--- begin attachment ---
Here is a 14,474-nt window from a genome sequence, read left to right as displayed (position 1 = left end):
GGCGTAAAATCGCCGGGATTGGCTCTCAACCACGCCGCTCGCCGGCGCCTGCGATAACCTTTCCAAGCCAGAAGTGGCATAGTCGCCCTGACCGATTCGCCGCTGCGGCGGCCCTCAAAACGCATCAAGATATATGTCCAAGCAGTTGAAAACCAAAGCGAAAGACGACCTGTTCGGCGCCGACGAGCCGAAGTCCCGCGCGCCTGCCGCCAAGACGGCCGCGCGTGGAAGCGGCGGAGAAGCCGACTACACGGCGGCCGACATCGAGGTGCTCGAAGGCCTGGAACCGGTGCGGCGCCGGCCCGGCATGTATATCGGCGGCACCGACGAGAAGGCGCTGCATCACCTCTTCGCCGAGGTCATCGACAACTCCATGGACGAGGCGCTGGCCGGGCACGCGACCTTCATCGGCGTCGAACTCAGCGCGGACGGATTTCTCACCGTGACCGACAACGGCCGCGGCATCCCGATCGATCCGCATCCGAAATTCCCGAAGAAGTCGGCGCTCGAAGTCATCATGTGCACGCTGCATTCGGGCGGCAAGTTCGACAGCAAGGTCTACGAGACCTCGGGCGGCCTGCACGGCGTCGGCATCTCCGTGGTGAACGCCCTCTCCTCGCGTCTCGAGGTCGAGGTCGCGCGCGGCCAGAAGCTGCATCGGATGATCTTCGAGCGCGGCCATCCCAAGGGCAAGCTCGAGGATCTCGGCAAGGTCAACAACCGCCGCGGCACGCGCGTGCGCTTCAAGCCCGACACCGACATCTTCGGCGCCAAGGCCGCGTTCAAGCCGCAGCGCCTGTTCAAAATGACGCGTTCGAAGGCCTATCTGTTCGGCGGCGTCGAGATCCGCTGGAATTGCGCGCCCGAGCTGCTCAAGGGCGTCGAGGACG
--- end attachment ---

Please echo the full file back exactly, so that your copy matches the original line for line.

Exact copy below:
Here is a 14,474-nt window from a genome sequence, read left to right as displayed (position 1 = left end):
GGCGTAAAATCGCCGGGATTGGCTCTCAACCACGCCGCTCGCCGGCGCCTGCGATAACCTTTCCAAGCCAGAAGTGGCATAGTCGCCCTGACCGATTCGCCGCTGCGGCGGCCCTCAAAACGCATCAAGATATATGTCCAAGCAGTTGAAAACCAAAGCGAAAGACGACCTGTTCGGCGCCGACGAGCCGAAGTCCCGCGCGCCTGCCGCCAAGACGGCCGCGCGTGGAAGCGGCGGAGAAGCCGACTACACGGCGGCCGACATCGAGGTGCTCGAAGGCCTGGAACCGGTGCGGCGCCGGCCCGGCATGTATATCGGCGGCACCGACGAGAAGGCGCTGCATCACCTCTTCGCCGAGGTCATCGACAACTCCATGGACGAGGCGCTGGCCGGGCACGCGACCTTCATCGGCGTCGAACTCAGCGCGGACGGATTTCTCACCGTGACCGACAACGGCCGCGGCATCCCGATCGATCCGCATCCGAAATTCCCGAAGAAGTCGGCGCTCGAAGTCATCATGTGCACGCTGCATTCGGGCGGCAAGTTCGACAGCAAGGTCTACGAGACCTCGGGCGGCCTGCACGGCGTCGGCATCTCCGTGGTGAACGCCCTCTCCTCGCGTCTCGAGGTCGAGGTCGCGCGCGGCCAGAAGCTGCATCGGATGATCTTCGAGCGCGGCCATCCCAAGGGCAAGCTCGAGGATCTCGGCAAGGTCAACAACCGCCGCGGCACGCGCGTGCGCTTCAAGCCCGACACCGACATCTTCGGCGCCAAGGCCGCGTTCAAGCCGCAGCGCCTGTTCAAAATGACGCGTTCGAAGGCCTATCTGTTCGGCGGCGTCGAGATCCGCTGGAATTGCGCGCCCGAGCTGCTCAAGGGCGTCGAGGACG